R.K. Ramazani: U.S. ‘dean of Iranian foreign policy studies’ dies at 88

Ruhi Ramazani became a U.S. citizen in the 1950s, and was a regular at the naturalization ceremony at Monticello on the Fourth of July. He’s photographed here in 2008, when President George W. Bush was the speaker.

Photo Ryan Hoover Ruhi Ramazani became a U.S. citizen in the 1950s, and was a regular at the naturalization ceremony at Monticello on the Fourth of July. He’s photographed here in 2008, when President George W. Bush was the speaker. Photo Ryan Hoover

UVA professor emeritus Rouhollah K. Ramazani, better known as Ruhi, died October 5 from complications of a fall at age 88.

The Edward R. Stettinus professor of government and foreign affairs at UVA came to the school in 1952, after decamping quickly from Iran, where his life could have been in danger had he stayed. During his long career, he always said freedom of speech was the main reason he immigrated to the United States.

“Absolutely,” confirms Nesta Ramazani, his wife of 64 years, who came with him from Iran.

“It’s hard to imagine the University of Virginia without Ruhi,” says Center for Politics founder Larry Sabato. “He’s been here forever and was always deeply involved with the university. He was one of the first people you consulted before you did anything.”

Ramazani taught UVA’s first course on the Middle East in 1953, joined the faculty in 1954, and wrote a dozen books on Iran’s foreign policy, scores of articles and founded the Middle Eastern Studies department.

During the Iran hostage crisis in 1979, President Jimmy Carter consulted him, and he became known as the “dean of Iranian foreign policy studies” in the U.S. “He played an important advisory role,” says Sabato, and he used his contacts in Iran to work toward improved relations with the United States, for decades, as it turned out.

When the U.S. reached a nuclear deal with Iran in 2015, “he was delighted to see that finally happen,” says Sabato. “Ruhi deserves credit for it.”

Sabato has described Ramazani as his mentor. “He hired me,” says Sabato. “He was chair of the politics department. I was at Oxford and getting ready to go to Yale Law School. He talked me out of it. He said, “Try teaching for a few years and see if you like it.’ Ruhi was really persuasive.”

“He took great pride in nurturing faculty and he supported promising young scholars,” says his son, Jahan Ramazani, who is a professor in the English department at UVA. “He’d point to teaching as fundamental to what he did. He was energetic and demanding.” And when some of his students became ambassadors to the Middle East, they were well-equipped with an understanding of the region, he says.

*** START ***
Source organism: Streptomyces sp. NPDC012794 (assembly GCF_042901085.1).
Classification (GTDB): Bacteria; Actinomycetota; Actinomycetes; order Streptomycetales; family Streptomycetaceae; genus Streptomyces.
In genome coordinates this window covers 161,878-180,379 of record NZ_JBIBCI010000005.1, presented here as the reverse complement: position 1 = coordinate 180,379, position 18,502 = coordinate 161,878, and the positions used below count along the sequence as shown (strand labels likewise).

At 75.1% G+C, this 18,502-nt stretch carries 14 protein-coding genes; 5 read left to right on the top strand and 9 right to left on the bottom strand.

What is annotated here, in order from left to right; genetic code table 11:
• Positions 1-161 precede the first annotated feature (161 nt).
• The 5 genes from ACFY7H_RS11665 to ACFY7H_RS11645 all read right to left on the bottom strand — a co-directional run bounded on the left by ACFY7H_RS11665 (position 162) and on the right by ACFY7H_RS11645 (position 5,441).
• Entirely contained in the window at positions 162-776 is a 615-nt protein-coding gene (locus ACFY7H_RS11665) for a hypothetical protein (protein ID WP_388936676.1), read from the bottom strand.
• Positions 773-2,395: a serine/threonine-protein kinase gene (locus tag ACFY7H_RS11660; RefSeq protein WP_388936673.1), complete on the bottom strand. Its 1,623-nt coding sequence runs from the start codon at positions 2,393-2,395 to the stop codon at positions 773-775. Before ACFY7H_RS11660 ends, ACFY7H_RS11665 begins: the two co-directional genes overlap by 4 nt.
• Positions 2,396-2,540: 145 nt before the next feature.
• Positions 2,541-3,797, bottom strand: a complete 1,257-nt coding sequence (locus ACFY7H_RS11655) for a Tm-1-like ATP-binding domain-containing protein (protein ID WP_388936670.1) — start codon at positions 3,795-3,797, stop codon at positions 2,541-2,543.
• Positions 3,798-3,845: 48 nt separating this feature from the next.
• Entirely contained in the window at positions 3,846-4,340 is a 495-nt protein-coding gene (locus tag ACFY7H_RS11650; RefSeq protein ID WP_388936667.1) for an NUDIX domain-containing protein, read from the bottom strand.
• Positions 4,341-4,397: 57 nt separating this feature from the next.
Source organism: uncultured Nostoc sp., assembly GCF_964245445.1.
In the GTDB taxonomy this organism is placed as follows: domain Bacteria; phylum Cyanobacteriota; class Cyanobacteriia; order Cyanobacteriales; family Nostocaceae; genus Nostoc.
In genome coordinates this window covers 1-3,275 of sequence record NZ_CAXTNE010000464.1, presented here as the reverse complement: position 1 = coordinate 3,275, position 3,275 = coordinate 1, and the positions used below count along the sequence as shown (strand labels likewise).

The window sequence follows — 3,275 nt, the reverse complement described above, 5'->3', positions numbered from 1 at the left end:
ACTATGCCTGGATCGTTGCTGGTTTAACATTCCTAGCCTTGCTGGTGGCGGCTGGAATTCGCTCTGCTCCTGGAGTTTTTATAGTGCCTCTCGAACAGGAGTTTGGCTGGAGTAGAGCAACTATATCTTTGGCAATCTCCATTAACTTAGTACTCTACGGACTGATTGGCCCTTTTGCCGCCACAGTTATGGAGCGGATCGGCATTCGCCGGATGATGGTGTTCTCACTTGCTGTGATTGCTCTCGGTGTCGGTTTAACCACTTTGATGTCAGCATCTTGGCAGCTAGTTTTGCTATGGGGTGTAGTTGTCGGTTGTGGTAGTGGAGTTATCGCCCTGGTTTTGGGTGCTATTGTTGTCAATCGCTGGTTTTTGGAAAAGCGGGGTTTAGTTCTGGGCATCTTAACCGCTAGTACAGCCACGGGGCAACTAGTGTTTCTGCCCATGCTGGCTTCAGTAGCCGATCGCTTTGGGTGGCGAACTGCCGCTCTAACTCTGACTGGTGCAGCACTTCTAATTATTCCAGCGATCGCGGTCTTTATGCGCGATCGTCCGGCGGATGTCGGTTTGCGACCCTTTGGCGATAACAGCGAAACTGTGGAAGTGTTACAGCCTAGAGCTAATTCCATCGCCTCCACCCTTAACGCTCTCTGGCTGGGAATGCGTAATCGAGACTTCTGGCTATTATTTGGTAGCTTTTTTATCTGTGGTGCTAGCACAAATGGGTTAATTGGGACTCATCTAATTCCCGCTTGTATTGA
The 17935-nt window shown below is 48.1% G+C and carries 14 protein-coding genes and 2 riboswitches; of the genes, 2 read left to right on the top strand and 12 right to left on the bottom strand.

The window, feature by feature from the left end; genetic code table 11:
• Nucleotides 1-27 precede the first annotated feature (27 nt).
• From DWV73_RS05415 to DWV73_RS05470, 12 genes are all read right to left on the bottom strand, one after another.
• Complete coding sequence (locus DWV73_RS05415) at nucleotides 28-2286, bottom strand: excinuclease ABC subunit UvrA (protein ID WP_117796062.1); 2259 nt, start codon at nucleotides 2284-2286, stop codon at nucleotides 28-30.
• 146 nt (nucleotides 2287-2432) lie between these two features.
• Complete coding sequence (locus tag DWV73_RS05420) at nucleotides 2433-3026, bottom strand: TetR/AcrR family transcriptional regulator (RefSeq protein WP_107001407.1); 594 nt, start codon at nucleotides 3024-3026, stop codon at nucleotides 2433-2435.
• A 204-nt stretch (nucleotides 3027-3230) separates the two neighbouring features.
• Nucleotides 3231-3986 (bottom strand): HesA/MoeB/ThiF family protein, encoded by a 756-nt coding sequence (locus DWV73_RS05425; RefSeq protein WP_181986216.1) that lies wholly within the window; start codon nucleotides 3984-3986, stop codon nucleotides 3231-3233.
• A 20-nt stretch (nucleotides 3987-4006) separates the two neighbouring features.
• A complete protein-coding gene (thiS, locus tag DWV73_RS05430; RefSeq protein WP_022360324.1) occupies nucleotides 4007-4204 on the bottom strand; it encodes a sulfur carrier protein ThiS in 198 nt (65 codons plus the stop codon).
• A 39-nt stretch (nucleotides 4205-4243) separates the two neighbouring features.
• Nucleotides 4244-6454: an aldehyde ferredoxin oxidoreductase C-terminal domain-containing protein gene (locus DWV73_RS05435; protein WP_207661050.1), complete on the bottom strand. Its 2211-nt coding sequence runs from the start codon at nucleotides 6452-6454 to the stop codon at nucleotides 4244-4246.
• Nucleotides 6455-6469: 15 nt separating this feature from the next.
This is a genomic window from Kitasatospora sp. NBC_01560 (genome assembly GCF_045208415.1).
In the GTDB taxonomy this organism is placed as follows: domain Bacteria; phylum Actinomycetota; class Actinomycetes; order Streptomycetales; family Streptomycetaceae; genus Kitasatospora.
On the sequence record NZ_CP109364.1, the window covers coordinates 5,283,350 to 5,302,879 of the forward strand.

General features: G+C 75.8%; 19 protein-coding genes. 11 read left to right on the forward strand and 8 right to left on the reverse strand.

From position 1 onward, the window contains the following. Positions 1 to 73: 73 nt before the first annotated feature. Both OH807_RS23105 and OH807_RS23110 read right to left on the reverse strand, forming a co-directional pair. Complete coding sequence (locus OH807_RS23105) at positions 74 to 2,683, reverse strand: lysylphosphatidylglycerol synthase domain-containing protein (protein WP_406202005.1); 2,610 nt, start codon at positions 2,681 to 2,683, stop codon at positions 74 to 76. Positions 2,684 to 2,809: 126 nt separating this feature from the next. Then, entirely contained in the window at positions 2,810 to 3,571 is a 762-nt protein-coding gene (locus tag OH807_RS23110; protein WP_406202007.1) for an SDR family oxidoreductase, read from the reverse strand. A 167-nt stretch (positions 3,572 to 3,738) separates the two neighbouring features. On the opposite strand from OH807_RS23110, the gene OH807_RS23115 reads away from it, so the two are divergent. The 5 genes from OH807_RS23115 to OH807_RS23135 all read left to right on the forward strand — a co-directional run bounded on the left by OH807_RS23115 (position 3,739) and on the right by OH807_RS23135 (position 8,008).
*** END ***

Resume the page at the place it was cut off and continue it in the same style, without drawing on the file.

Ramazani always subscribed to the Jeffersonian ideal of the university as a site for “illimitable freedom of the human mind,” says his son, and he was profoundly committed to the school. “The university when he first arrived was not globally oriented. He and others gave it a more international profile.”

Jahan Ramazani notes his father’s “amazing” diplomatic skills and his collegiality.

Sabato says that whenever there was a crisis at the university, the elder Ramazani was in the mix. “I consulted him, I can tell you, I don’t know how many times. He was an enormously wise person who knew instinctively what needed to be done. Ruhi had it all planned out, and if you followed his instructions, things usually worked out.”

Ramazani was awarded the university’s highest honor, the Thomas Jefferson Award, in 1994. In 2011, Jahan Ramazani also received the award, and making the pair the first father and son to do so.

When Ruhi and Nesta Ramazani sailed to the United States in 1952 on the Ile de France, they left Iran during a time of intense and often deadly political turmoil. He has recounted being a student at the University of Tehran when thugs charged in, killing a dean and a classmate and then looking for him. Ramazani chanted, “Get Ramazani,” along with the mob running through the halls, and escaped.

“You could easily get killed for not having the right political views,” says Jahan Ramazani. “I think he realized with his devotion to freedom of the mind and truth seeking, that wasn’t an environment where that could be tolerated or fostered.”



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